Goal: What do I want? Be 100% sure what exactly you want, many people they try to influence others without having a full clarity on what is that they are trying to change. For example, A co-worker frequently submits report late and with errors, which makes your task arduous and also create a time pressure. You set up the meeting and discuss with this person about the issue, the conversation goes up and down and in all directions with other person getting overly defensive and finally he may agree partially about the problem since he acknowledges the problem partly, you are satisfied and move on. However, his behavior remains inconsistent with some slight improvements. If you would have approached this meeting by having a clear Goal that you need the report to be submitted on time with No errors, then the conversation and outcome would have been much more different. Hence the first step is to write down what is that you exactly want. Be as specific as possible. Secondly
How will I know when I get it? Again many people do not know exactly know when they need to stop influencing. Without the goal and specific outcome, there is a higher probability that conversation might keep dragging. In the above example, supposedly person agreed to fix the issue moving forward and submit it timely however since you were unclear with and what is that you are looking, you might keep influencing him to agree on his mistakes, whereby the effort is futile and unproductive also detrimental towards a relationship.
We all live in a world of perception; if you speak to NLP experts, almost all will tell you that we human beings 90% live in a world of perception and only 10% in reality. One needs to stay away from both conscious and unconscious bias, and it is essential to write down your perceptions or assumptions under Self quadrant. This skill is important as during the conversation you should test the hypothesis if it is true or is it a perception.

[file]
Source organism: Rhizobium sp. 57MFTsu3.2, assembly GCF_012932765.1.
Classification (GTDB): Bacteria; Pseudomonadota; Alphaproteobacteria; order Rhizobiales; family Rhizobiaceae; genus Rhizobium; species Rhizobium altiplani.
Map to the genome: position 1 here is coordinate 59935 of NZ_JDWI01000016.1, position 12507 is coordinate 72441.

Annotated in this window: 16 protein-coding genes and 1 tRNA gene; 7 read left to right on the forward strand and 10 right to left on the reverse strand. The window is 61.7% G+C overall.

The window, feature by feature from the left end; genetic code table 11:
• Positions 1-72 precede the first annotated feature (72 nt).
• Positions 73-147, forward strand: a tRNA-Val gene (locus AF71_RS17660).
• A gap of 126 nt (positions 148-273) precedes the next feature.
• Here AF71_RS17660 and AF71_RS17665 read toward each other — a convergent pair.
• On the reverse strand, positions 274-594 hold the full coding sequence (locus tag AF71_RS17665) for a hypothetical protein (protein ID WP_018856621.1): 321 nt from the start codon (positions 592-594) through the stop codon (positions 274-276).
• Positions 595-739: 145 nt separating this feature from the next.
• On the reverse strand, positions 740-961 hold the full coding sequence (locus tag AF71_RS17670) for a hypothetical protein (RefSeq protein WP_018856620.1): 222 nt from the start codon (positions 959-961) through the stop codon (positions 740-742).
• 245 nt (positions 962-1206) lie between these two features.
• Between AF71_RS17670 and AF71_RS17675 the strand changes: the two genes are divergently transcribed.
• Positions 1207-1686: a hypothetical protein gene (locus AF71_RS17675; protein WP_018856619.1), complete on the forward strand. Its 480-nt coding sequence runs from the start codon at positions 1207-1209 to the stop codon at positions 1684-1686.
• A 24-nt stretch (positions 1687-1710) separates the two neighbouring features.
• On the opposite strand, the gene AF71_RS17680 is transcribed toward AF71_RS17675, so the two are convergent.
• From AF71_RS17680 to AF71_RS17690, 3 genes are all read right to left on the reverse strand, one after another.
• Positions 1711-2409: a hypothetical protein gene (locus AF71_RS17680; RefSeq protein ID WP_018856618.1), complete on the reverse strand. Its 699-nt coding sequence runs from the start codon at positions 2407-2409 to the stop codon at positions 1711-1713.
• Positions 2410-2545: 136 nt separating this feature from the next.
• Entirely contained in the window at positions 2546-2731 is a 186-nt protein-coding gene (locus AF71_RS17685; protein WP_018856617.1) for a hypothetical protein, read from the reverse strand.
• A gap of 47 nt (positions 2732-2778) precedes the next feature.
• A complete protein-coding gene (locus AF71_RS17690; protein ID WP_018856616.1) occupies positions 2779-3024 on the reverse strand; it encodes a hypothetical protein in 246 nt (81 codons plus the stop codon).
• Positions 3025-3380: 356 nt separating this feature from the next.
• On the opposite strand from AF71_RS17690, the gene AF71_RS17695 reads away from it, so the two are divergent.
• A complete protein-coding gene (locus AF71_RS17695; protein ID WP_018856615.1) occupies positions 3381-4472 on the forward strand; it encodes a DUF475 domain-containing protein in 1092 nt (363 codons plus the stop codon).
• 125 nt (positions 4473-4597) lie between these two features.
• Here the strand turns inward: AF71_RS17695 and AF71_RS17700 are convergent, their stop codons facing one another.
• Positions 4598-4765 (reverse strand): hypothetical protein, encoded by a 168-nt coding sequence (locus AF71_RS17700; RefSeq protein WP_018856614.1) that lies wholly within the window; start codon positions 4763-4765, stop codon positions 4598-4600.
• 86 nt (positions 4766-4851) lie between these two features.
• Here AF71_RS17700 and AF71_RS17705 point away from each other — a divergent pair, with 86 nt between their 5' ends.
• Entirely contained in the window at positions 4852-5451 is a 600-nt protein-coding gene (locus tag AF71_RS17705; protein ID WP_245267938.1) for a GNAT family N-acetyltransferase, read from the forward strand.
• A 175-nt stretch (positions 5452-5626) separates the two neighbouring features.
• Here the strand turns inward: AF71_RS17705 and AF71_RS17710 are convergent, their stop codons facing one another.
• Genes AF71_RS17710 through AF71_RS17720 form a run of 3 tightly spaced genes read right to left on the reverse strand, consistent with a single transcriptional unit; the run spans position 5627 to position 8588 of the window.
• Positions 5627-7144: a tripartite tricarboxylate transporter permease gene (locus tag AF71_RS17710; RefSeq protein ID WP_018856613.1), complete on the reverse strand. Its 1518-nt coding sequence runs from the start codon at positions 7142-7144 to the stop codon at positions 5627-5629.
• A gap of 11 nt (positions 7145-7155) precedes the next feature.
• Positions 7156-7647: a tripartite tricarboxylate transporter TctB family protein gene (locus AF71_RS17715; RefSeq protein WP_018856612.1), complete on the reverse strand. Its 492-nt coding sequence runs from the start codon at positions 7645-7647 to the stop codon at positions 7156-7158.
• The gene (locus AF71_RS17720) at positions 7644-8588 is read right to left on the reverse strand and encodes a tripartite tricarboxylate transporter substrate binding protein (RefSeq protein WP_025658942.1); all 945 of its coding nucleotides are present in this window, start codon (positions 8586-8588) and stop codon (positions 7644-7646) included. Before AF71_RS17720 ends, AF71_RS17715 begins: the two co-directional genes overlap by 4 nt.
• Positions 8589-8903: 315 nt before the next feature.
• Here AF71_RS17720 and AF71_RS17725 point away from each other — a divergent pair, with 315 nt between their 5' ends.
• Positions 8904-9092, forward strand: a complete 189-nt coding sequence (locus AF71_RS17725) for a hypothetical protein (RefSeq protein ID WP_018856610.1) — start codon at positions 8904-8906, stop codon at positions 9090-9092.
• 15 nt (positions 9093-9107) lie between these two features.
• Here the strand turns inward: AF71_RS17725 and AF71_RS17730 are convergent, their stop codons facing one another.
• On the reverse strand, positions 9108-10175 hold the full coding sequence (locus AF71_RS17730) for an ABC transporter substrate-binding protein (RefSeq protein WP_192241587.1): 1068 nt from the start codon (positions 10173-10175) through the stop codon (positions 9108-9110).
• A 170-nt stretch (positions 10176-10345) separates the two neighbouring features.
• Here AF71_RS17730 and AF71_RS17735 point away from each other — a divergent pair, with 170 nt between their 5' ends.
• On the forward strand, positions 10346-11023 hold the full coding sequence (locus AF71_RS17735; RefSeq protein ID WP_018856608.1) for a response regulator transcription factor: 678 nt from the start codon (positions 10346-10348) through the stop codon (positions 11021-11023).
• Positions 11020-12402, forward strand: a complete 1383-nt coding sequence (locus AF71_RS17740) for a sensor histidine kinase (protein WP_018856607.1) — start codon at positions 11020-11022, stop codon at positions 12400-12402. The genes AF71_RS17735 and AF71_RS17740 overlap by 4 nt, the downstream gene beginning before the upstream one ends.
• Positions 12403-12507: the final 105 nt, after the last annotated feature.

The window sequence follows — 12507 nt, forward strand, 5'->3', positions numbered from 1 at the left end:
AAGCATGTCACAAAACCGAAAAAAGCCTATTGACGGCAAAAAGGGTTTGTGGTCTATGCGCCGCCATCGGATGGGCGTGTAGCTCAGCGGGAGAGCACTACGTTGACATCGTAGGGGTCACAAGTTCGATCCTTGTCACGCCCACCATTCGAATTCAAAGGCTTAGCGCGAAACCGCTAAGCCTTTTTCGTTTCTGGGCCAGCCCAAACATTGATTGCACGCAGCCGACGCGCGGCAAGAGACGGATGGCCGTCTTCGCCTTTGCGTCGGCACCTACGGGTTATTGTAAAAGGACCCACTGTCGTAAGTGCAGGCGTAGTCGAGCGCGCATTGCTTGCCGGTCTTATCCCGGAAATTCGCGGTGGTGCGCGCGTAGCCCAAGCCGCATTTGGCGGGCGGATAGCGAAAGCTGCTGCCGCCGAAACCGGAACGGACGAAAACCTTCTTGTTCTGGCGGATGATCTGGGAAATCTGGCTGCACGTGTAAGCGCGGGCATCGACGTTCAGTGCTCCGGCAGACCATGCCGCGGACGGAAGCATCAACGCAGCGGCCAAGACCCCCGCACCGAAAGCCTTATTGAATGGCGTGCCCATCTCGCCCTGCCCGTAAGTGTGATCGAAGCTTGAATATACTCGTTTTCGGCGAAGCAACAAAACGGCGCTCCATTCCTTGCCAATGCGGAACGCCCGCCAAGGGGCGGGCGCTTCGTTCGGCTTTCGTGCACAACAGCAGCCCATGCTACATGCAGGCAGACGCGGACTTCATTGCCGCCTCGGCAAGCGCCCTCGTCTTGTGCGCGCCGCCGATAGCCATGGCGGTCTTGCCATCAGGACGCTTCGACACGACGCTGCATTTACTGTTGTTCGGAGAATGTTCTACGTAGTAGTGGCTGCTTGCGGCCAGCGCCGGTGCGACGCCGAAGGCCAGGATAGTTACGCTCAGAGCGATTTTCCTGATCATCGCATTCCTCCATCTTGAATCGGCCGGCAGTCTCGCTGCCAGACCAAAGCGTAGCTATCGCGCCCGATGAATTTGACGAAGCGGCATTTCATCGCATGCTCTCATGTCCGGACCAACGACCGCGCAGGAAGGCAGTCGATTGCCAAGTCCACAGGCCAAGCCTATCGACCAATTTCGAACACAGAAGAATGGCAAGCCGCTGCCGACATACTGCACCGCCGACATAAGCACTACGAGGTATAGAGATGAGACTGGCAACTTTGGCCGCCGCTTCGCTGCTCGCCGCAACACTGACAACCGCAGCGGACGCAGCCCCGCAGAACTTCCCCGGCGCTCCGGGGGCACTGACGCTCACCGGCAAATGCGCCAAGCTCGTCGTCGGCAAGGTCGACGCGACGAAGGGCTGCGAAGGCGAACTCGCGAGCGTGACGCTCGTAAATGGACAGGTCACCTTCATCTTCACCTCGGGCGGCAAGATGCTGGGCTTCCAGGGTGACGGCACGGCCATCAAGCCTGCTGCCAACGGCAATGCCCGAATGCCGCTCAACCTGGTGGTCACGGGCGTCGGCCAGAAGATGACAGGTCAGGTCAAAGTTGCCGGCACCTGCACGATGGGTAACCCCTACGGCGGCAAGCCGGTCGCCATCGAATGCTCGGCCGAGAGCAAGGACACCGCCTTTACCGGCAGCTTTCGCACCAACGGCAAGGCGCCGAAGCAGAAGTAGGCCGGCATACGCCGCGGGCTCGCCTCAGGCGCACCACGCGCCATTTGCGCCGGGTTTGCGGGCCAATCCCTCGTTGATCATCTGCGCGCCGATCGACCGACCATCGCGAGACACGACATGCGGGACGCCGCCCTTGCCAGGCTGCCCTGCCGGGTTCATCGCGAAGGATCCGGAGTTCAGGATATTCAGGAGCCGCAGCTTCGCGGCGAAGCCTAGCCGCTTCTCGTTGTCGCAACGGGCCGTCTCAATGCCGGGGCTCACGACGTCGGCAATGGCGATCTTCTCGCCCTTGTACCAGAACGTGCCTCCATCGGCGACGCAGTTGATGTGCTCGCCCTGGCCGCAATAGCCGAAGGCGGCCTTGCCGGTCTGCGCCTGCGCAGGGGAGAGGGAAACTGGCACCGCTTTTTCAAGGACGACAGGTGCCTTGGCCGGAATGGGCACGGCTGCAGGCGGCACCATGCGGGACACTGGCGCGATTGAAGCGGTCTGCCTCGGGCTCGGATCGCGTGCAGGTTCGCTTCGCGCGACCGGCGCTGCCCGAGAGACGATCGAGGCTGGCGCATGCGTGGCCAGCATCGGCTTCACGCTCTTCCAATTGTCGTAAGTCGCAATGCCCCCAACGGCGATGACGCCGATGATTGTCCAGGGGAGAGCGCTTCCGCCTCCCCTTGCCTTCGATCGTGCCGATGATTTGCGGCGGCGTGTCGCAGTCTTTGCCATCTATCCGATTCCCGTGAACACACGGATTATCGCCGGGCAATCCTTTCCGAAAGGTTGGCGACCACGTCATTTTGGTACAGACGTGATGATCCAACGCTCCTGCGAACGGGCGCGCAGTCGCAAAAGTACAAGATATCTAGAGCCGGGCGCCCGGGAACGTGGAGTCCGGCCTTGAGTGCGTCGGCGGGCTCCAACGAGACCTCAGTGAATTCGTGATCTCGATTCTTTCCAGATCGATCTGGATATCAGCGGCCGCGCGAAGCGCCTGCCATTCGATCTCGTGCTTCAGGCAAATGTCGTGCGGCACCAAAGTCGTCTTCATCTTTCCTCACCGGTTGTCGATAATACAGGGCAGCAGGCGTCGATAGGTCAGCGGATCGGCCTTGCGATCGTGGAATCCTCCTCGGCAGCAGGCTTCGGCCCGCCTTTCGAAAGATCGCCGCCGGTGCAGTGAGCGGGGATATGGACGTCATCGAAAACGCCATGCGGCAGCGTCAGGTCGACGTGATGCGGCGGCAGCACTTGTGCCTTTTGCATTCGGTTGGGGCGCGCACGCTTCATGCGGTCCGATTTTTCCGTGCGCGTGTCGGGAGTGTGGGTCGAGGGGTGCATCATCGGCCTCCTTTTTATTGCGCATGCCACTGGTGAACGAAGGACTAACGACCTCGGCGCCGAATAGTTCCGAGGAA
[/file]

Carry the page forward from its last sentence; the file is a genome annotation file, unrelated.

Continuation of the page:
You can increase your influence on a particular issue by authentically framing it as a benefit to the people you want on your side. Consider each stakeholder’s needs, perspectives, and temperaments. “Do your homework to find out what they need to hear and what will capture their attention, what is important to them,” Morgan says. For each person, “make sure you’re answering the question, ‘What’s in it for me?’” He also recommends talking about how an idea will “benefit the organization” as a whole. “Use the word ‘we,’ as in ‘We’ll see the value,’” he says. Clark concurs. “If your proposal is fundamentally self-interested, people won’t line up.”
And finally, do know what is going on in other person life both personally and professionally. Do they carry any baggage or history? As these may have a significant impact on influence both positively or negatively. Understanding these key points will help navigate the conversation with the other person.
Below is the Template for you to fill in before you engage in a conversation.
When it comes time to leverage the influence you’ve built to promote a particular initiative or idea, be strategic. Clark recommends creating a “power map” to guide your campaign. “Create an org chart of decision makers related to your issue,” she says. As you go through the levels, “ask yourself, ‘Can I influence this person directly? If not, whom can I influence who can influence that person?’” Then begin to think about how and when you will approach these various colleagues. “War-game the situation,” she says. “Who might be threatened by your plans, and how can you bring them over to your side?” You’re not scheming; you’re strategizing. Use the above template which will help you to organize them through and help you navigate the conversation and eventually assist you in influencing.